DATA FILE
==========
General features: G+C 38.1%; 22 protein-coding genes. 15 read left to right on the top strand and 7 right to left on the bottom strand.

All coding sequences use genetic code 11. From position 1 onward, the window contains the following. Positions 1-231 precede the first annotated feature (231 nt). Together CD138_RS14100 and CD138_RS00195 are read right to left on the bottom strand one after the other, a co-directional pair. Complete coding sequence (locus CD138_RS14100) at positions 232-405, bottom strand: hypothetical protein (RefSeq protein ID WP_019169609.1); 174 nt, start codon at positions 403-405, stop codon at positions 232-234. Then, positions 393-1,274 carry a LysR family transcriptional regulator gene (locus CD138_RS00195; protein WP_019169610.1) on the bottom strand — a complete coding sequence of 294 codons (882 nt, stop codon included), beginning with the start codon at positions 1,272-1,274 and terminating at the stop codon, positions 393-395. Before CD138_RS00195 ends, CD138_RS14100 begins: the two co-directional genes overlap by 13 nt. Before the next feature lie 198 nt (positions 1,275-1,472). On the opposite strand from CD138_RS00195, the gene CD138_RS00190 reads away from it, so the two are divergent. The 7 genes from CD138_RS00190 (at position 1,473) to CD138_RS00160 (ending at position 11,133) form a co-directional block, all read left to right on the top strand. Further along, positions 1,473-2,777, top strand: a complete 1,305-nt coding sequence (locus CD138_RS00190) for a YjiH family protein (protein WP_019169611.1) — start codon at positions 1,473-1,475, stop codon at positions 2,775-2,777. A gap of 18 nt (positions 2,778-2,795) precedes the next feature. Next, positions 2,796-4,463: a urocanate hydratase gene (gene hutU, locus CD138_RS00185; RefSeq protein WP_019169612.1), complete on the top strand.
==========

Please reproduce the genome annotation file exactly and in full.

General features: G+C 38.1%; 22 protein-coding genes. 15 read left to right on the top strand and 7 right to left on the bottom strand.

All coding sequences use genetic code 11. From position 1 onward, the window contains the following. Positions 1-231 precede the first annotated feature (231 nt). Together CD138_RS14100 and CD138_RS00195 are read right to left on the bottom strand one after the other, a co-directional pair. Complete coding sequence (locus CD138_RS14100) at positions 232-405, bottom strand: hypothetical protein (RefSeq protein ID WP_019169609.1); 174 nt, start codon at positions 403-405, stop codon at positions 232-234. Then, positions 393-1,274 carry a LysR family transcriptional regulator gene (locus CD138_RS00195; protein WP_019169610.1) on the bottom strand — a complete coding sequence of 294 codons (882 nt, stop codon included), beginning with the start codon at positions 1,272-1,274 and terminating at the stop codon, positions 393-395. Before CD138_RS00195 ends, CD138_RS14100 begins: the two co-directional genes overlap by 13 nt. Before the next feature lie 198 nt (positions 1,275-1,472). On the opposite strand from CD138_RS00195, the gene CD138_RS00190 reads away from it, so the two are divergent. The 7 genes from CD138_RS00190 (at position 1,473) to CD138_RS00160 (ending at position 11,133) form a co-directional block, all read left to right on the top strand. Further along, positions 1,473-2,777, top strand: a complete 1,305-nt coding sequence (locus CD138_RS00190) for a YjiH family protein (protein WP_019169611.1) — start codon at positions 1,473-1,475, stop codon at positions 2,775-2,777. A gap of 18 nt (positions 2,778-2,795) precedes the next feature. Next, positions 2,796-4,463: a urocanate hydratase gene (gene hutU, locus CD138_RS00185; RefSeq protein WP_019169612.1), complete on the top strand.